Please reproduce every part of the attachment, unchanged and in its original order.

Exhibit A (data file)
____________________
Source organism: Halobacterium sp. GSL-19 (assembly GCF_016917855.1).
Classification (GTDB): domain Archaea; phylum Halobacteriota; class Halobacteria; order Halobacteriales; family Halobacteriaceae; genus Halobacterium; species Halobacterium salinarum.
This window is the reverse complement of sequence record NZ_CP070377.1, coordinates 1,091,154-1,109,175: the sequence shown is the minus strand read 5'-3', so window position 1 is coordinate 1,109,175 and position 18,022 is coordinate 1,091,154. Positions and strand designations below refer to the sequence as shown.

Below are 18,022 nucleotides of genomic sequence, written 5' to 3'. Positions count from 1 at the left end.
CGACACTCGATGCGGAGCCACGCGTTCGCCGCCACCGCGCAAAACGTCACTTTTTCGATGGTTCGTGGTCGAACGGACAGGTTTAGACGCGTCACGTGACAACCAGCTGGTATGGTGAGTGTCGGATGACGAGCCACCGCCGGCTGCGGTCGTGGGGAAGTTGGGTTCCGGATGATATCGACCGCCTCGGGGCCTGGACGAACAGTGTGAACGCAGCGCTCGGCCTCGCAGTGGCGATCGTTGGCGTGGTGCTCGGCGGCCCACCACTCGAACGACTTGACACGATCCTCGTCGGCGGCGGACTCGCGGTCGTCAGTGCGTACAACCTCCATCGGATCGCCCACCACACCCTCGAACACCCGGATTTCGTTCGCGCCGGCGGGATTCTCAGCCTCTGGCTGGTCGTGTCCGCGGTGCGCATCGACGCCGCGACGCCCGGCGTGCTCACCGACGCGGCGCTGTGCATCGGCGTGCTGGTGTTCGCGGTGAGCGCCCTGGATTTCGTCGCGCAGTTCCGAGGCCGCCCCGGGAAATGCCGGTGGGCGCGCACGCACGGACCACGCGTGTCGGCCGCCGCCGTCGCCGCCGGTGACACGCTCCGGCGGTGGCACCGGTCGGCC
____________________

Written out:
Source organism: Halobacterium sp. GSL-19 (assembly GCF_016917855.1).
Classification (GTDB): domain Archaea; phylum Halobacteriota; class Halobacteria; order Halobacteriales; family Halobacteriaceae; genus Halobacterium; species Halobacterium salinarum.
This window is the reverse complement of sequence record NZ_CP070377.1, coordinates 1,091,154-1,109,175: the sequence shown is the minus strand read 5'-3', so window position 1 is coordinate 1,109,175 and position 18,022 is coordinate 1,091,154. Positions and strand designations below refer to the sequence as shown.

Below are 18,022 nucleotides of genomic sequence, written 5' to 3'. Positions count from 1 at the left end.
CGACACTCGATGCGGAGCCACGCGTTCGCCGCCACCGCGCAAAACGTCACTTTTTCGATGGTTCGTGGTCGAACGGACAGGTTTAGACGCGTCACGTGACAACCAGCTGGTATGGTGAGTGTCGGATGACGAGCCACCGCCGGCTGCGGTCGTGGGGAAGTTGGGTTCCGGATGATATCGACCGCCTCGGGGCCTGGACGAACAGTGTGAACGCAGCGCTCGGCCTCGCAGTGGCGATCGTTGGCGTGGTGCTCGGCGGCCCACCACTCGAACGACTTGACACGATCCTCGTCGGCGGCGGACTCGCGGTCGTCAGTGCGTACAACCTCCATCGGATCGCCCACCACACCCTCGAACACCCGGATTTCGTTCGCGCCGGCGGGATTCTCAGCCTCTGGCTGGTCGTGTCCGCGGTGCGCATCGACGCCGCGACGCCCGGCGTGCTCACCGACGCGGCGCTGTGCATCGGCGTGCTGGTGTTCGCGGTGAGCGCCCTGGATTTCGTCGCGCAGTTCCGAGGCCGCCCCGGGAAATGCCGGTGGGCGCGCACGCACGGACCACGCGTGTCGGCCGCCGCCGTCGCCGCCGGTGACACGCTCCGGCGGTGGCACCGGTCGGCC